Series aims to make good thing better
Published 12:00 am Thursday, May 27, 2004
A series of stories on youth sports in Demopolis began Saturday, May 22, in The Times. For the next five days, those stories will continue an in-depth look at the future of our sports leagues and one of the most pressing concerns surrounding them.
There are a few things we want readers to understand as we embark on a personal and important issue for our readers as it relates to youth sports and the growing air of negativity around our youth leagues.
Most, if not all, families in Demopolis and Marengo County have some sort of connection with youth sports. Whether it’s a son, daughter, nephew, cousin, husband or grandfather, we all have people who either participate in or watch youth sports. In that light, we believe working with our community to make recreation a positive experience for everyone is an important role for our newspaper.
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Second, the point of this series is to make things better for everyone — from the umpires to the parents to the kids. Obviously, making something better means taking an opportunity and improving on it. The opportunity, in this case, is the occasional sense of negativity that rears its ugly head around our recreational sports. Our objective is to analyze the negatives and find ways to make them positives.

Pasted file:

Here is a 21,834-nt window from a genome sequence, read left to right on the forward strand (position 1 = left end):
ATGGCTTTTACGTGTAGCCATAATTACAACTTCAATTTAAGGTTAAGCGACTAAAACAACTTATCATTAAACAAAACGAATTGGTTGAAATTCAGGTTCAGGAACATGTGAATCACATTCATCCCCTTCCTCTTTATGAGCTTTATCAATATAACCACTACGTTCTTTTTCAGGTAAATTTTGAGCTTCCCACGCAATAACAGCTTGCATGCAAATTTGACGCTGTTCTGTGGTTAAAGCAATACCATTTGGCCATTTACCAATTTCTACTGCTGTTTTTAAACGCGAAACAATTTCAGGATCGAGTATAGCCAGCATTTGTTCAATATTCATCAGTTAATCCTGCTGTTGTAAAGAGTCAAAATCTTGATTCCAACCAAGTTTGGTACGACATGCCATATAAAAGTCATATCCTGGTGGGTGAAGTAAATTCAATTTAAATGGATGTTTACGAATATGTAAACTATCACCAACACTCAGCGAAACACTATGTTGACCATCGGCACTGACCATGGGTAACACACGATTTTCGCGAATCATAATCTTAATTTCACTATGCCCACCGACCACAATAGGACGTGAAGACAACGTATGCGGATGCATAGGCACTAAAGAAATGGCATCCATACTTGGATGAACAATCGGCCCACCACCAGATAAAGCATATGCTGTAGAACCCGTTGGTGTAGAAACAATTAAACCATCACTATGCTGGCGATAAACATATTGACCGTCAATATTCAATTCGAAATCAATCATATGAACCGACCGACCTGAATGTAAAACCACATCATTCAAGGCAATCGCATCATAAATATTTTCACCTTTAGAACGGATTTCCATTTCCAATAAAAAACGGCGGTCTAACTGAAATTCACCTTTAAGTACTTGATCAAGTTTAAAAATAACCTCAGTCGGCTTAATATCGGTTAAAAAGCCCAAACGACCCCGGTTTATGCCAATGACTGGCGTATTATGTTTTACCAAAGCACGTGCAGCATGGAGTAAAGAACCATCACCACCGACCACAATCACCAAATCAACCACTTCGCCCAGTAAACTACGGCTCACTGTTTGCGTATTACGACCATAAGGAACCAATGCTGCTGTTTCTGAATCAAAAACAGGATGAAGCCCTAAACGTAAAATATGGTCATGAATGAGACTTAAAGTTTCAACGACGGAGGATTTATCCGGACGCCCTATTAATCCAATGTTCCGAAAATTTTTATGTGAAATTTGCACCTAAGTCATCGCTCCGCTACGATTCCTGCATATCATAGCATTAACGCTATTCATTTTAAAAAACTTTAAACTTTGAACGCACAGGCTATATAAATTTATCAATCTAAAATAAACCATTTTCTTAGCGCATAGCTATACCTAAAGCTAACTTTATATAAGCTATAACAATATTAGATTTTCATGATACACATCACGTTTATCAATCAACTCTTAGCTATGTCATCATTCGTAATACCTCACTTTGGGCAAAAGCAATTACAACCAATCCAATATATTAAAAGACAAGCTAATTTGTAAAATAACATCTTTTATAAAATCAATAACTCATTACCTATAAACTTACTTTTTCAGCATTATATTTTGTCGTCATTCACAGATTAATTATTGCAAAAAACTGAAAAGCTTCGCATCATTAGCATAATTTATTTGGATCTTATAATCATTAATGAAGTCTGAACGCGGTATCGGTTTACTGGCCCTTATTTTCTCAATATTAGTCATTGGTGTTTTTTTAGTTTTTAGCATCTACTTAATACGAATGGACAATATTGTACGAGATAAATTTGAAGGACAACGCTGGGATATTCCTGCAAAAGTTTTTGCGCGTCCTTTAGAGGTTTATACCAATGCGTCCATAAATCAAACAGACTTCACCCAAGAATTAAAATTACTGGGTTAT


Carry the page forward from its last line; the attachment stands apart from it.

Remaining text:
Finally, this is not a series that highlights how wonderful our youth leagues are in Demopolis. However, readers should know that we appreciate the work of every parent, coach, umpire and child involved in youth league sports. For that matter, the vast majority of games played at the SportsPlex are positive in nature. Most coaches, parents and umpires play by the rules and have enduring influences on the young people around them.
If this were a public relations piece for the Parks and Recreation Department, we’d never delve into the negative aspects of youth sports. This is not a PR piece, though, and we’ll work hard to balance to positives with the negatives.
In the end, our only ambition is to create one of the best youth leagues in Alabama. We don’t consider youth league sports a catastrophe in Demopolis. In fact, we consider them an attraction. Because of that, we want to play a role in ensuring their continued success.
The problems surrounding youth league sports in Demopolis are not the worst in the nation, or the state. But if the issue is not addressed — if parents and umpires and coaches can’t provide a positive atmosphere for our children — we believe the consequences could be profound.
For a city intent on growing, we consider youth sports to be one of our biggest attractions. And as we report on this attraction, we hope to play a part in creating a public relations tool — our young people — that brings more and more visitors and residents to our community.